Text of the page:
The Nyongo Society is the name of a supposed group of witches believed to exist in Cameroon. The legends were first written about in the 1950s by British social anthropologist, Edwin Ardener, while describing what he called the Nyongo Terror in the present-day Southwest Province in Cameroon.[1] Today the belief in this society can be found from the coast of Cameroon to the Bakossi and Beti peoples in the interior of the country. It is even found amongst the northern parts of the country with the Bamileke and Bamenda peoples.[2]


The term has been used by many tribes and factions in Cameroon. The term nyongo and the first legends can be attributed to the Douala peoples, who lived on the coast. Nyongo is derived from the word nyunga, which they used to describe a person who have captured a magical python, which manifests itself as a rainbow.[3]

Around the time of the Second World War, the Bakweris believed that the society met at Mount Kupe to do their practices. Here the legend split into two different versions.[4]

In one version, human sacrifice was practiced in order to "pay" debts to the N'yongo Society, or else taken to work for the N'yongos in a zombie-like state.[3] It is this version that has persisted since the legend has been co-opted by the Wimbum, with the addition of cannibalistic rumors.[1]

However, in the earlier Bakweris version, bodies were only made to look as though they were deceased. Dead rats would supposedly be placed underneath the person to permeate the body with the smell of death, ensuring a quick burial. After this, the witch, or those dealing with the N'yongo Society, would invisibly extract the person from the grave. This victim would then aid the perpetrator in amassing wealth.[4] The Society also had their own community on Mount Kupe, which ran completely off of the victim's labor, and even had luxuries such as lorries.[4]

As the myth spread, people began to say that you could identify a member by their tin roof. This led to a shortage of new housing, as nobody wanted to be linked with N'yongo by their association with modern housing.[4] However, by the time cross-Atlantic trade had flooded the local villages with wealth, social unrest was beginning to form with a flurry of N'yongo accusations. The locals paid dearly for witch-hunter Obasi Njom to come to their villages and perform ju-ju to rid them of witches from the N'yongo Society.[5]

As of the 1970s, the term was being used by the Wimbum evangelicals of Western Cameroon, who ascribed a new significance to those associated with the Nyongo Society. Rather than being confined to an area, or mountain, the Society was now thought to extend their influence nationally.[1][3] It was now suspected that those who had come into wealth quickly had a close association with the group. These suspicions become heightened if a somebody in their family dies soon. However even then, there are those who insist the subject has made a pact with the Society, and that deaths will follow. When those under suspicion who have recently acquired wealth die themselves, it is said they did not pay the Society when asked.[3]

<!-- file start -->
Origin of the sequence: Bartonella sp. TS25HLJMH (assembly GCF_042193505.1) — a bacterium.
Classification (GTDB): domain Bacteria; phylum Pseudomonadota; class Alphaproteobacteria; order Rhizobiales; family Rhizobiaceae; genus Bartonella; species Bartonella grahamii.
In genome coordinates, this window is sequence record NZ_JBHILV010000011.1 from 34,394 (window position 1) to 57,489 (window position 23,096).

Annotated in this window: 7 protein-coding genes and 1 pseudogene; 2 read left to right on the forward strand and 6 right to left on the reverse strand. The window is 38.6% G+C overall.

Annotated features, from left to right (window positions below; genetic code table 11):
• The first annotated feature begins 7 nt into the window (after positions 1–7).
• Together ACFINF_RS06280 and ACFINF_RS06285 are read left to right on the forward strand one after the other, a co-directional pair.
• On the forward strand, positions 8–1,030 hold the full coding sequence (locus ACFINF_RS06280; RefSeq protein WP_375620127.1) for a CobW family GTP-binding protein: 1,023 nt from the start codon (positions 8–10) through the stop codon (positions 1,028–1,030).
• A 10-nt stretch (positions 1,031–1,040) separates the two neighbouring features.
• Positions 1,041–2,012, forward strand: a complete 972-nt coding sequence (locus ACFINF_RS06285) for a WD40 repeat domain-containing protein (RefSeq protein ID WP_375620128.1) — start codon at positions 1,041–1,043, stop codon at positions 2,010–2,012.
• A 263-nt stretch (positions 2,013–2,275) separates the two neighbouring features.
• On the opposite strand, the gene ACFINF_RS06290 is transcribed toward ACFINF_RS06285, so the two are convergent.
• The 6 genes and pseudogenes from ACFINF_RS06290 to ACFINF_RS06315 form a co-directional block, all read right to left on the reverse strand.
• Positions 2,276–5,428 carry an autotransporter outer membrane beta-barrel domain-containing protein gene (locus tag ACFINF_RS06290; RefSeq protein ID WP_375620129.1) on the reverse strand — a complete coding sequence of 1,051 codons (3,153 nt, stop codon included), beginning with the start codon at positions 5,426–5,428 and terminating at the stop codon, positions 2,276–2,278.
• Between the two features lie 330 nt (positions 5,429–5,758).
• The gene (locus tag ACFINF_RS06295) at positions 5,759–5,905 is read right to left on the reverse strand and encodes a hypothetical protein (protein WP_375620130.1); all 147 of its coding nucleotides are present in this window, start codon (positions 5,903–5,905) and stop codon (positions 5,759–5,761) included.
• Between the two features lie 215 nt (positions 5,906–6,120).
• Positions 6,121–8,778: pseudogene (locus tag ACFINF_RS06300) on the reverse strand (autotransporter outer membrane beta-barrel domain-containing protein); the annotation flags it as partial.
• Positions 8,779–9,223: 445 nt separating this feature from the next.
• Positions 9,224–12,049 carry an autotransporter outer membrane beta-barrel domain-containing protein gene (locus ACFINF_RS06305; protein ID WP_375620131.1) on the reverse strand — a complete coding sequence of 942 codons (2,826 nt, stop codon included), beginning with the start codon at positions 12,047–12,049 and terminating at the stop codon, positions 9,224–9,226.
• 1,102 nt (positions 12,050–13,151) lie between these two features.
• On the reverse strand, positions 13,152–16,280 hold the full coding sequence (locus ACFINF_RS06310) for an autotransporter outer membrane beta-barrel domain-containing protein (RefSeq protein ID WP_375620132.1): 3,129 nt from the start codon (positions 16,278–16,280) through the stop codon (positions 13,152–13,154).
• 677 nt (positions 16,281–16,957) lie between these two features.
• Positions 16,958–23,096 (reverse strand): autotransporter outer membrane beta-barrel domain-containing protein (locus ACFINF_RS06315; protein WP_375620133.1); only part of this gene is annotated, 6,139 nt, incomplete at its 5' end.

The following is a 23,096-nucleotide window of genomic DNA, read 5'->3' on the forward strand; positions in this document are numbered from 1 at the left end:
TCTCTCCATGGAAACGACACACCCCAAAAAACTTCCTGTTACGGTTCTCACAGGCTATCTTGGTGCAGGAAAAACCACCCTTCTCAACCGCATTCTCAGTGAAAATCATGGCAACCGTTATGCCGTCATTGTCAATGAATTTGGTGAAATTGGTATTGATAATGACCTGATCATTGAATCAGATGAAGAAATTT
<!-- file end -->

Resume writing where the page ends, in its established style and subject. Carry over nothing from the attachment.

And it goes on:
Another variance of the myth states that in order to select an offering to the society, all the person needs to do is establish a link between themselves and another. For this reason, especially in the late 70s, there were reports of children being told to refrain from picking up coins, as they may have been dropped by nyongo practitioners in order to snare a new victim.[3]

In 1992, when a road accident killed multiple schoolchildren, the headmaster had to be removed from the area as local people insisted that he had given the children to the head of the Nyongo Society.[3] The myths have also impacted those who are attempting to start businesses. If locals think that the initial money invested in the business was given by the Society, nobody will buy the store's goods.[1]

When somebody who is believed to be a member of the N'yongo Society dies, they may be decapitated, or buried face down, in order to prevent them rising as an ekongi.[4]


  1. ^ a b c d Geschiere, Peter (December 1998). "Witchcraft as an Issue in the "Politics of Belonging": Democratization and Urban Migrants' Involvement with the Home Village". African Studies Review. African Studies Association. 41 (3): 61–91. doi:10.2307/525354. JSTOR 525354. S2CID 144012600.
  2. ^ Geschiere, Peter (1997). The Modernity of Witchcraft: Politics and the Occult in Postcolonial Africa. University of Virginia Press. p. 151. ISBN 0813917034.
  3. ^ a b c d e f Bongmba, Elias Kifon (16 May 2001). African Witchcraft and Otherness: A Philosophical and Theological Critique of Intersubjective Relations. Suny Press. ISBN 9780791449899.
  4. ^ a b c d e Ardener, Edwin (1996). Kingdom on Mount Cameroon: Studies in the History of the Cameroon Coast, 1500-1970. Berghahn Series. Vol. 1. Berghahn Books. pp. 249–252. ISBN 1571819290.
  5. ^ van Alphen, Ernst (2003). Africa and Its Significant Others: Forty Years of Intercultural Entanglement. Thamyris intersecting. Vol. 11. Rodopi. pp. 90–95. ISBN 9042010290.